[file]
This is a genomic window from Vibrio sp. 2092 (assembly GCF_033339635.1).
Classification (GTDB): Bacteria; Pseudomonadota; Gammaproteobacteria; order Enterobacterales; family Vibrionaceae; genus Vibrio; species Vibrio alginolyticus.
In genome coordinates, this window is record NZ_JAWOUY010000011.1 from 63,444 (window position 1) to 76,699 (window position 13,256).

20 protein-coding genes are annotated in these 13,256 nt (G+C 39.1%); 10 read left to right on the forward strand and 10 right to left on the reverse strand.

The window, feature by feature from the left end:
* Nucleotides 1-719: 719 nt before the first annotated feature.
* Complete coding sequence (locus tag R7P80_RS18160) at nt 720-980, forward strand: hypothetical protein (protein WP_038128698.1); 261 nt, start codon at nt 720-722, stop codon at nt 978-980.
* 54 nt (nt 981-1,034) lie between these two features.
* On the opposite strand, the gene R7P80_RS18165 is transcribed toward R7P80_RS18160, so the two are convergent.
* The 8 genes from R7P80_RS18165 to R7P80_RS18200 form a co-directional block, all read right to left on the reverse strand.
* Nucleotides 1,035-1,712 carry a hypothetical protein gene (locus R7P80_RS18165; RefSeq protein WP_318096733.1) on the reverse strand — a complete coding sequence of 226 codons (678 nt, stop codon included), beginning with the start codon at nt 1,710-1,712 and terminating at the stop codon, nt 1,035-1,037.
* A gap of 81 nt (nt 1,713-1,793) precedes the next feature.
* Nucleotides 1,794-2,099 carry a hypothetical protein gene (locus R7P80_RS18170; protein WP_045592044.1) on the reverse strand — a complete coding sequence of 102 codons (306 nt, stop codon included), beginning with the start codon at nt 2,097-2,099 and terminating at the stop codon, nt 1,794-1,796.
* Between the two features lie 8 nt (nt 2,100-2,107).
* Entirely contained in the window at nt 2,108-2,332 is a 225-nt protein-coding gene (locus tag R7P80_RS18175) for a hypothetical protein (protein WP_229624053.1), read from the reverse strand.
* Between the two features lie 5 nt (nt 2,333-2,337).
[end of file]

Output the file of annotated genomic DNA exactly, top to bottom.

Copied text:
This is a genomic window from Vibrio sp. 2092 (assembly GCF_033339635.1).
Classification (GTDB): Bacteria; Pseudomonadota; Gammaproteobacteria; order Enterobacterales; family Vibrionaceae; genus Vibrio; species Vibrio alginolyticus.
In genome coordinates, this window is record NZ_JAWOUY010000011.1 from 63,444 (window position 1) to 76,699 (window position 13,256).

20 protein-coding genes are annotated in these 13,256 nt (G+C 39.1%); 10 read left to right on the forward strand and 10 right to left on the reverse strand.

The window, feature by feature from the left end:
* Nucleotides 1-719: 719 nt before the first annotated feature.
* Complete coding sequence (locus tag R7P80_RS18160) at nt 720-980, forward strand: hypothetical protein (protein WP_038128698.1); 261 nt, start codon at nt 720-722, stop codon at nt 978-980.
* 54 nt (nt 981-1,034) lie between these two features.
* On the opposite strand, the gene R7P80_RS18165 is transcribed toward R7P80_RS18160, so the two are convergent.
* The 8 genes from R7P80_RS18165 to R7P80_RS18200 form a co-directional block, all read right to left on the reverse strand.
* Nucleotides 1,035-1,712 carry a hypothetical protein gene (locus R7P80_RS18165; RefSeq protein WP_318096733.1) on the reverse strand — a complete coding sequence of 226 codons (678 nt, stop codon included), beginning with the start codon at nt 1,710-1,712 and terminating at the stop codon, nt 1,035-1,037.
* A gap of 81 nt (nt 1,713-1,793) precedes the next feature.
* Nucleotides 1,794-2,099 carry a hypothetical protein gene (locus R7P80_RS18170; protein WP_045592044.1) on the reverse strand — a complete coding sequence of 102 codons (306 nt, stop codon included), beginning with the start codon at nt 2,097-2,099 and terminating at the stop codon, nt 1,794-1,796.
* Between the two features lie 8 nt (nt 2,100-2,107).
* Entirely contained in the window at nt 2,108-2,332 is a 225-nt protein-coding gene (locus tag R7P80_RS18175) for a hypothetical protein (protein WP_229624053.1), read from the reverse strand.
* Between the two features lie 5 nt (nt 2,333-2,337).